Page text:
High borrowing costs for Spain and Italy have eased a little on market hopes for policy initiatives at the Brussels summit on 28-29 June. If it falls short, both countries may be pushed closer to eventually needing bailouts.
Today's meeting will search for ways to achieve fiscal and banking union in the eurozone and, more urgently, it may also be the occasion for Spain to formally request assistance of up to €100 billion for its ailing banks.
Merkel is expected to resist pressure from Italian Prime Minister Mario Monti, French President François Hollande and Spanish Prime Minister Mariano Rajoy for less stringent eurozone fiscal policies or the issuance of common eurozone bonds.
While Spain's needs are most pressing - its medium term borrowing costs hit a euro era high at auction on Thursday - the political stakes may be higher for Italy's unelected prime minister.
With his popularity sinking, the parties that back Monti in parliament are increasingly reluctant to support his reform proposals at home, but demand he get results in the European arena to ease the pressure on Italy's recession-bound economy.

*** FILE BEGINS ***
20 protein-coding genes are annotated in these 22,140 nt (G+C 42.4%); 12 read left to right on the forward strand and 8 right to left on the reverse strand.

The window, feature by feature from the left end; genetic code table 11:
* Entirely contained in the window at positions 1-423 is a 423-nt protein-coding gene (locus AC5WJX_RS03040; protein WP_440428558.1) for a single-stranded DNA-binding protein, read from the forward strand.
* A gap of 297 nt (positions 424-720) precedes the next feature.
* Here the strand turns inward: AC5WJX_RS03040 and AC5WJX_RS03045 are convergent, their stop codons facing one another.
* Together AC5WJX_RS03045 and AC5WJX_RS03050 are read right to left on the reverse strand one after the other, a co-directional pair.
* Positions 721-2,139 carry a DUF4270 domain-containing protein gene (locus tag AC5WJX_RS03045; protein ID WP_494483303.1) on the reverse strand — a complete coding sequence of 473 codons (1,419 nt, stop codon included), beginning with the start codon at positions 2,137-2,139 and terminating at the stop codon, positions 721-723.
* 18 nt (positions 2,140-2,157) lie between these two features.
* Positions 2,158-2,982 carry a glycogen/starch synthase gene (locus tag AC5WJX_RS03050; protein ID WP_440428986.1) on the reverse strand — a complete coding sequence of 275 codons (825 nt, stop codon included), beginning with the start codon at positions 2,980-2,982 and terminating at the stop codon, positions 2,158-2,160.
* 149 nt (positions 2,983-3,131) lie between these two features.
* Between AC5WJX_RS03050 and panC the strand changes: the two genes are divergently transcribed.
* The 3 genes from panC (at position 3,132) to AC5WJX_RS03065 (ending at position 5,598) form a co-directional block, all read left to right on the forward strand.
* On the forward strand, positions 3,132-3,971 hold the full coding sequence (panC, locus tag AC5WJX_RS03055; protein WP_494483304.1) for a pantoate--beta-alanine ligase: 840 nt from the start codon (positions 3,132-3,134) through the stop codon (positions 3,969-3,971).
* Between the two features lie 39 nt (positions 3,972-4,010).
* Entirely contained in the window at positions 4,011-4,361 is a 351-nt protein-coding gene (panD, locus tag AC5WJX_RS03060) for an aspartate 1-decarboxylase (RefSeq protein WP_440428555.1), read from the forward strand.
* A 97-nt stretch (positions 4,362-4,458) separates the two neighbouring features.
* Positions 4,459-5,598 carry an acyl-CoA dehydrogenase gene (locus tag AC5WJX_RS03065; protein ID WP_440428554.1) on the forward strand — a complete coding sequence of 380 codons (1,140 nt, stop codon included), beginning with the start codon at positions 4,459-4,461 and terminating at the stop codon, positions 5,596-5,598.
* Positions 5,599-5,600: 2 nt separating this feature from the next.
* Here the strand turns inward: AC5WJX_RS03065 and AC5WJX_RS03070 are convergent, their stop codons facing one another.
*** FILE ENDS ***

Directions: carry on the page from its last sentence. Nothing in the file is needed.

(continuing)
"Friday's summit is important for Monti in symbolic terms because it shows Italians that he is centre-stage," said James Walston, politics professor at the American University in Rome.
Though hugely popular when he came to office in November, Monti's approval rating has halved as tax rises and pension cuts exacerbated an already severe recession, and his labour reform estranged both unions and the business establishment.
But for the markets, Monti remains the man most likely to tackle Italy's debt mountain and uncompetitiveness. If he comes under serious threat, Italy could quickly supplant Spain as the eurozone's main flashpoint.
Selecting the next eurogroup president?
AFP reported that Hollande will use the Rome mini-summit to "test the ground" for French Finance Minister Pierre Moscovici's nomination as Eurogroup president to succeed Jean-Claude Juncker of Luxembourg, who is stepping down at the end of this month.
German Finance Minister Wolfgang Schäuble has also been mentioned as a possible candidate. A spokeswoman for the Federal Ministry of Finance told EurActiv Germany that Schäuble was still available for the post but noted that the minister has also said he would not mind if Juncker stayed on.
Der Spiegel reported that Estonian Finance Minister Jürgen Ligi could be another choice, crediting him with having enough political clout to push through unpopular cuts at home. Ligi as president of the Eurogroup would be a signal to Greece and other troubled countries that a full return from a deep downturn is possible.